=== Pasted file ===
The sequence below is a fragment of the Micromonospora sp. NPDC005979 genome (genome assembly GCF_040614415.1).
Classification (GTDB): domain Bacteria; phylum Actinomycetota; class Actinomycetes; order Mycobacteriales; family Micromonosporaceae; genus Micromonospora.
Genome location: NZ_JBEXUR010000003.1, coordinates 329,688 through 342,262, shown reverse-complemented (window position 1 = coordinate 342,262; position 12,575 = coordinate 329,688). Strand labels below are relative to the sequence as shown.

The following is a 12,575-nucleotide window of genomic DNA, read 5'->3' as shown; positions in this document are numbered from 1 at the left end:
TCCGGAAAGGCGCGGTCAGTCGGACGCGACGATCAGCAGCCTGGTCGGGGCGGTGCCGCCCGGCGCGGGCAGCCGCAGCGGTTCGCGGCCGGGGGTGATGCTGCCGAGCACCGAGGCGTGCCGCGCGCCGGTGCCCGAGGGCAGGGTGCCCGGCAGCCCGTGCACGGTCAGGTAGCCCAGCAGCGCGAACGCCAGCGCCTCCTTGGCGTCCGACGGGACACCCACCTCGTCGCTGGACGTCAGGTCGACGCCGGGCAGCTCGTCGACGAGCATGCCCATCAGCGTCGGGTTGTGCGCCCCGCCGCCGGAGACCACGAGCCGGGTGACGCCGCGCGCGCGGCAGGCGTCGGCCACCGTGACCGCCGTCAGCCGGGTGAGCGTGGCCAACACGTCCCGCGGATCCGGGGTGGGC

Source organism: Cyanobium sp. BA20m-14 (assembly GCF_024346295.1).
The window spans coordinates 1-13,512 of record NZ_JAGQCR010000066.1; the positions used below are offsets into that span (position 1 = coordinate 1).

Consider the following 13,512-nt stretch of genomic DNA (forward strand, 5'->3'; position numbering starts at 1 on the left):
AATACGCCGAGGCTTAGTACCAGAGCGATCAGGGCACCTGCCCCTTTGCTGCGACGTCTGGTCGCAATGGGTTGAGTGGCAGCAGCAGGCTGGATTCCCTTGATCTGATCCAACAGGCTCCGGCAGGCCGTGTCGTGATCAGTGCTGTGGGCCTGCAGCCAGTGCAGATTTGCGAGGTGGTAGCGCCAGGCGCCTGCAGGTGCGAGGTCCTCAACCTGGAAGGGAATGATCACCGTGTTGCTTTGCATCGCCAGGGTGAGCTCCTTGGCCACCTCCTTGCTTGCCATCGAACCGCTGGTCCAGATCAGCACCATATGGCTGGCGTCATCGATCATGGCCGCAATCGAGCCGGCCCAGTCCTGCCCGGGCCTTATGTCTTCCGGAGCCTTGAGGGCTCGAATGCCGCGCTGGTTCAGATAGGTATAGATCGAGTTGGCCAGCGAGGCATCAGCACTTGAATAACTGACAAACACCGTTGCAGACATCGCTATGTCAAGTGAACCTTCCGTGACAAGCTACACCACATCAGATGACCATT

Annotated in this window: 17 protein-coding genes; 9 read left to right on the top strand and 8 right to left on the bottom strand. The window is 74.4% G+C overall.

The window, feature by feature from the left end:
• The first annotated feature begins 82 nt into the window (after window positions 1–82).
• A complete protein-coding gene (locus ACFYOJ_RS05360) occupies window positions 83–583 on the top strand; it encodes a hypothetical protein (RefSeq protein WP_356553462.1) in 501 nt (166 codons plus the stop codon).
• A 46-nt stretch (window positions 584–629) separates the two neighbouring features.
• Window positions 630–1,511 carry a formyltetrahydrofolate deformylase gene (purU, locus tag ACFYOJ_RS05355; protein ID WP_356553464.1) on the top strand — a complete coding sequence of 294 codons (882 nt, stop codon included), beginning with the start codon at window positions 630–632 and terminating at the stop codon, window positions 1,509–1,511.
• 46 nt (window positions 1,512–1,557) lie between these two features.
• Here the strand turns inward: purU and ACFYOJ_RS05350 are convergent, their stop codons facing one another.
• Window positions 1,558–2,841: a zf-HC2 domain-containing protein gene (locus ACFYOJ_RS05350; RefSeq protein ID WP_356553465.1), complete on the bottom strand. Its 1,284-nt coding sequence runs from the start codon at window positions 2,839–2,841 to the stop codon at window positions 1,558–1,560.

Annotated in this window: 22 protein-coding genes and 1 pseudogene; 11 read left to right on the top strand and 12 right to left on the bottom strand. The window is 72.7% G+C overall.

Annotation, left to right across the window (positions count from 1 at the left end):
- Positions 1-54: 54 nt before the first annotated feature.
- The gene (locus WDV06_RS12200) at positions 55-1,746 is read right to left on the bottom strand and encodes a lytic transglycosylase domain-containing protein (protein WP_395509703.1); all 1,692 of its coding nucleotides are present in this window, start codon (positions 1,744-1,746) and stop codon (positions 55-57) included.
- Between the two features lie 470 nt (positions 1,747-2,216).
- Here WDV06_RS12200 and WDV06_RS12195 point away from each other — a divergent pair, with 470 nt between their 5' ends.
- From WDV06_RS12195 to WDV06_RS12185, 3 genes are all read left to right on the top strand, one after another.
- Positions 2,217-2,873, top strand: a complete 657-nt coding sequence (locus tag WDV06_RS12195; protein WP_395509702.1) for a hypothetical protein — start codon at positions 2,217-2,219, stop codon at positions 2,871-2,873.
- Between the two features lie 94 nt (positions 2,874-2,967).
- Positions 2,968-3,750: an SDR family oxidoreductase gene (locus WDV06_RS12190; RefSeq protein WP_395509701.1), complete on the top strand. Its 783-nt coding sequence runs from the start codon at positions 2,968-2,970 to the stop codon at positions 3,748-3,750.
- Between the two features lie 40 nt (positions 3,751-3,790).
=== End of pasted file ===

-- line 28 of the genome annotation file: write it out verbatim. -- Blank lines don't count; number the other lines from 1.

- Positions 2,968-3,750: an SDR family oxidoreductase gene (locus WDV06_RS12190; RefSeq protein WP_395509701.1), complete on the top strand. Its 783-nt coding sequence runs from the start codon at positions 2,968-2,970 to the stop codon at positions 3,748-3,750.